- "Good" Manufacturing by Whose Standards? Remaking Concepts of Quality, Safety, and Value in the Production of Tibetan Medicines
- Anthropological Quarterly
- George Washington University Institute for Ethnographic Research
- Volume 84, Number 2, Spring 2011
- pp. 331-378
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- Additional Information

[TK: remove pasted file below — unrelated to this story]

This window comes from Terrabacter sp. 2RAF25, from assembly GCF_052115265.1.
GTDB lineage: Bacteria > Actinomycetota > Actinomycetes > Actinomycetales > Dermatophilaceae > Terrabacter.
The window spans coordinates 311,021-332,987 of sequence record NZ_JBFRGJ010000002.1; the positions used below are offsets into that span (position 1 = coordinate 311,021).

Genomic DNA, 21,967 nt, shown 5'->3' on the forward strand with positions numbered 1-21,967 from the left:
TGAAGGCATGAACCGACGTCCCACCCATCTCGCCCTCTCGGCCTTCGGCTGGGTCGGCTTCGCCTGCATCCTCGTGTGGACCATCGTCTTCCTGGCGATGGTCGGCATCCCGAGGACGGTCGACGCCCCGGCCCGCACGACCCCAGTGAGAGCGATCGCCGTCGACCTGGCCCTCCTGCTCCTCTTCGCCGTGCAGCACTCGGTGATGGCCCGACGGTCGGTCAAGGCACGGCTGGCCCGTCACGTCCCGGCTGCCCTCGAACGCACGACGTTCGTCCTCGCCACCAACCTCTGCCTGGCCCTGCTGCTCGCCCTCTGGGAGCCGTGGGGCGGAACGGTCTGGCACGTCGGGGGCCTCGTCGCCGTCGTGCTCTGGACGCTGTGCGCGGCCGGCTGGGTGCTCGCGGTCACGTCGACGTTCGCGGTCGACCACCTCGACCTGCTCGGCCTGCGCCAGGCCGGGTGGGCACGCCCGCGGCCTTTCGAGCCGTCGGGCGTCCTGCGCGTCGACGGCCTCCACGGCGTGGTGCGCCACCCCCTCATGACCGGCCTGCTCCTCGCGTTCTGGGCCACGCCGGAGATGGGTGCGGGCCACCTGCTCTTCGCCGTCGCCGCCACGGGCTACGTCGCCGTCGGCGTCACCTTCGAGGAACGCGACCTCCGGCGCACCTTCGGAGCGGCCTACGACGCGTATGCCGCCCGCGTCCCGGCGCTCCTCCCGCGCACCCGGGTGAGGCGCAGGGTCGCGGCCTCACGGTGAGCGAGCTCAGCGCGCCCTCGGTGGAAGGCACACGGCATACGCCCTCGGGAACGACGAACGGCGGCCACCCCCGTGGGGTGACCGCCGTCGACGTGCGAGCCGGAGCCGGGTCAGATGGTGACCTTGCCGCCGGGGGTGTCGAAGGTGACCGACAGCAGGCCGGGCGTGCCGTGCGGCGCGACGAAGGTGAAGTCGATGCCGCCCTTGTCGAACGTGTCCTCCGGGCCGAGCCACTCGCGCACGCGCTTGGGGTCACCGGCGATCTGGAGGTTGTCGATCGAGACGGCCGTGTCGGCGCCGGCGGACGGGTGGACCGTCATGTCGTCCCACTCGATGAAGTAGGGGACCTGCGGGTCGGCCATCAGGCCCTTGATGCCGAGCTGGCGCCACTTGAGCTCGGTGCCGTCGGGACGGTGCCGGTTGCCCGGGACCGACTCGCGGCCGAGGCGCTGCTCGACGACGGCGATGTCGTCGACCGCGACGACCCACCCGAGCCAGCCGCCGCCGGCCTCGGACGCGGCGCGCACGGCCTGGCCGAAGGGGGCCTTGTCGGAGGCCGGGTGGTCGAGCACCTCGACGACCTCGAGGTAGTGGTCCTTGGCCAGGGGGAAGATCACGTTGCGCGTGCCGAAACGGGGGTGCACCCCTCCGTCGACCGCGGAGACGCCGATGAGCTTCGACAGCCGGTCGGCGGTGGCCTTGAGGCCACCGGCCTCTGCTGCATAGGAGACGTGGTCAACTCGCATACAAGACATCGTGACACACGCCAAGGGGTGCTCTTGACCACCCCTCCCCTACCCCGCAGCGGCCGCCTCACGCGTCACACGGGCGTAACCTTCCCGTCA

This essay analyzes the impacts of global and national pharmaceutical governance on the production of traditional medicines—specifically the making and marketing of Tibetan medicines in contemporary China. Based on research conducted in Tibetan medical factories and with practitioners, producers, and consumers of Tibetan medicines in the Tibet Autonomous Region (TAR) and Qinghai Province between 2002–2010, this article presents ethnographic evidence for the ways Tibetan knowledge systems and the value of medicines themselves are being transformed through interlinked engagements with science, technology, and the market. I focus on the implementation of Good Manufacturing Practices (GMP) and related regulations: state-mandated standards that govern the conditions under which raw materials are evaluated, medicines are made, and finished products are sold. This article responds to calls for an anthropology of pharmaceutical practice in the context of social transformation. I propose that ethnography of Tibetan pharmaceutical production provides an apt illustration of global governance in action because it shows how shifts in medical production practices are tied to much larger processes of political and economic change within China and beyond. Further, my examination of points of incommensurability and ambivalence with respect to GMP regulations contributes to an anthropological analysis of the constitutive role cultural politics plays in the construction of value and meaning with respect to traditional medicine.